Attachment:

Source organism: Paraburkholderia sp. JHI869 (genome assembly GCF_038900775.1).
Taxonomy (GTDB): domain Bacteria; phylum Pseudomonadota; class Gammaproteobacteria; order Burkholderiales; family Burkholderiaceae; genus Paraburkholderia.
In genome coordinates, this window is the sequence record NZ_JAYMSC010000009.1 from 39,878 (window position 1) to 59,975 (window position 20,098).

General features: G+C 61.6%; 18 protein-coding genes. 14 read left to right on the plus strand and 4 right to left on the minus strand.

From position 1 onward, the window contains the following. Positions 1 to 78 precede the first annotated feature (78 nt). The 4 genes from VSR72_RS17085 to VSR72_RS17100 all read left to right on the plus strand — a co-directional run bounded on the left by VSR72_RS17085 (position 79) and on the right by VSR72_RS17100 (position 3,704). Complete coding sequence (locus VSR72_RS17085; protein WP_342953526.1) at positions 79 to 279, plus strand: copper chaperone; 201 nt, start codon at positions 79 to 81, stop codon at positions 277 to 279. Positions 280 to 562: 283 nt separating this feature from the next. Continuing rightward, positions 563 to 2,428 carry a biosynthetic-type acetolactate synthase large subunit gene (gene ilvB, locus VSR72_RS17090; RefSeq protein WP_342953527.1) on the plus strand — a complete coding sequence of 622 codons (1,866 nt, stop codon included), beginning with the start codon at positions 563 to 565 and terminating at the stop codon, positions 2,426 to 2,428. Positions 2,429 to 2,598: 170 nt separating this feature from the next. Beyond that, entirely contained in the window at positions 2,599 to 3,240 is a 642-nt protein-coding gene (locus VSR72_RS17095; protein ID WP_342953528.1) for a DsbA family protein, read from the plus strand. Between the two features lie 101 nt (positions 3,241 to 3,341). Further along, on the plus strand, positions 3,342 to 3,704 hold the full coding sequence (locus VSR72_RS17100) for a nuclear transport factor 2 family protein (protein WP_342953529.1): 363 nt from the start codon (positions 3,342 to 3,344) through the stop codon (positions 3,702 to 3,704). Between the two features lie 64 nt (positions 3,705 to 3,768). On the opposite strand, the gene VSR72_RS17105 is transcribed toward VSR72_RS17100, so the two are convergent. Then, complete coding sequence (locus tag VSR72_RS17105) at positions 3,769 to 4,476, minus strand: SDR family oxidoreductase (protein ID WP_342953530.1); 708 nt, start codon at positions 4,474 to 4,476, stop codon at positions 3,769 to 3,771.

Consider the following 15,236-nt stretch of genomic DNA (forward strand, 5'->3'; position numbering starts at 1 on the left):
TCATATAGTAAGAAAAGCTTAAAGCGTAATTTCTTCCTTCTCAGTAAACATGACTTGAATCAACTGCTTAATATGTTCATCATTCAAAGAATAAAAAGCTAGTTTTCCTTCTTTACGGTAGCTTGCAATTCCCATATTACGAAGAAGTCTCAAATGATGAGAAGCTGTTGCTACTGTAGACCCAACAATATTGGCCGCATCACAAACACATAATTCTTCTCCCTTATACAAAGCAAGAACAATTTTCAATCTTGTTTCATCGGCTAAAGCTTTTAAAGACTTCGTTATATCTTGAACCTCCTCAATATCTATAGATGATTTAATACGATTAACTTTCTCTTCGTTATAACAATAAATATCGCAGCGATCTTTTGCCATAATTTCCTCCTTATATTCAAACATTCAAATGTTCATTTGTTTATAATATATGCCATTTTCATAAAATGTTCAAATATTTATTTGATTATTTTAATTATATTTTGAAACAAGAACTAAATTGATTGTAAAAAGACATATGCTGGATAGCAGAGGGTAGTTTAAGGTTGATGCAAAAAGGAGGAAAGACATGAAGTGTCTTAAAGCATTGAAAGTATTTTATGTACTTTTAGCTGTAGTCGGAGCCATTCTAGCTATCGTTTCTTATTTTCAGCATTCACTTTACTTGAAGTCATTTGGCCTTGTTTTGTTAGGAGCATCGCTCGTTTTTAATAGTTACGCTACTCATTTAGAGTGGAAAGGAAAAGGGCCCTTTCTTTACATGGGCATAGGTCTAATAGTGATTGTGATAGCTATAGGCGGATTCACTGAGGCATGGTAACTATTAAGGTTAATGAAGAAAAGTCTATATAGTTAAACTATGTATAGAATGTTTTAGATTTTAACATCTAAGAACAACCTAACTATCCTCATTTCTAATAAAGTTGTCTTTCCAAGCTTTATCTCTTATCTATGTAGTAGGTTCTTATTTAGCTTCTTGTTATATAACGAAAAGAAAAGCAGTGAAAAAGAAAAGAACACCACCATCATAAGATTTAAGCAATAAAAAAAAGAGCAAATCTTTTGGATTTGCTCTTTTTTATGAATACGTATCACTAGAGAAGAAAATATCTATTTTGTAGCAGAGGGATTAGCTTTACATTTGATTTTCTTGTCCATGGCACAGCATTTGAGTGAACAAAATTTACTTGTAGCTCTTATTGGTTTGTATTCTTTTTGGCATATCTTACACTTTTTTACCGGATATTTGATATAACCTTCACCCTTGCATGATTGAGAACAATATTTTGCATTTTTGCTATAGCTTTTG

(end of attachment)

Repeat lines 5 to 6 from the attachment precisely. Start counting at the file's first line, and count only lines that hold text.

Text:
From position 1 onward, the window contains the following. Positions 1 to 78 precede the first annotated feature (78 nt). The 4 genes from VSR72_RS17085 to VSR72_RS17100 all read left to right on the plus strand — a co-directional run bounded on the left by VSR72_RS17085 (position 79) and on the right by VSR72_RS17100 (position 3,704). Complete coding sequence (locus VSR72_RS17085; protein WP_342953526.1) at positions 79 to 279, plus strand: copper chaperone; 201 nt, start codon at positions 79 to 81, stop codon at positions 277 to 279. Positions 280 to 562: 283 nt separating this feature from the next. Continuing rightward, positions 563 to 2,428 carry a biosynthetic-type acetolactate synthase large subunit gene (gene ilvB, locus VSR72_RS17090; RefSeq protein WP_342953527.1) on the plus strand — a complete coding sequence of 622 codons (1,866 nt, stop codon included), beginning with the start codon at positions 563 to 565 and terminating at the stop codon, positions 2,426 to 2,428. Positions 2,429 to 2,598: 170 nt separating this feature from the next. Beyond that, entirely contained in the window at positions 2,599 to 3,240 is a 642-nt protein-coding gene (locus VSR72_RS17095; protein ID WP_342953528.1) for a DsbA family protein, read from the plus strand. Between the two features lie 101 nt (positions 3,241 to 3,341). Further along, on the plus strand, positions 3,342 to 3,704 hold the full coding sequence (locus VSR72_RS17100) for a nuclear transport factor 2 family protein (protein WP_342953529.1): 363 nt from the start codon (positions 3,342 to 3,344) through the stop codon (positions 3,702 to 3,704). Between the two features lie 64 nt (positions 3,705 to 3,768). On the opposite strand, the gene VSR72_RS17105 is transcribed toward VSR72_RS17100, so the two are convergent. Then, complete coding sequence (locus tag VSR72_RS17105) at positions 3,769 to 4,476, minus strand: SDR family oxidoreductase (protein ID WP_342953530.1); 708 nt, start codon at positions 4,474 to 4,476, stop codon at positions 3,769 to 3,771.

Consider the following 15,236-nt stretch of genomic DNA (forward strand, 5'->3'; position numbering starts at 1 on the left):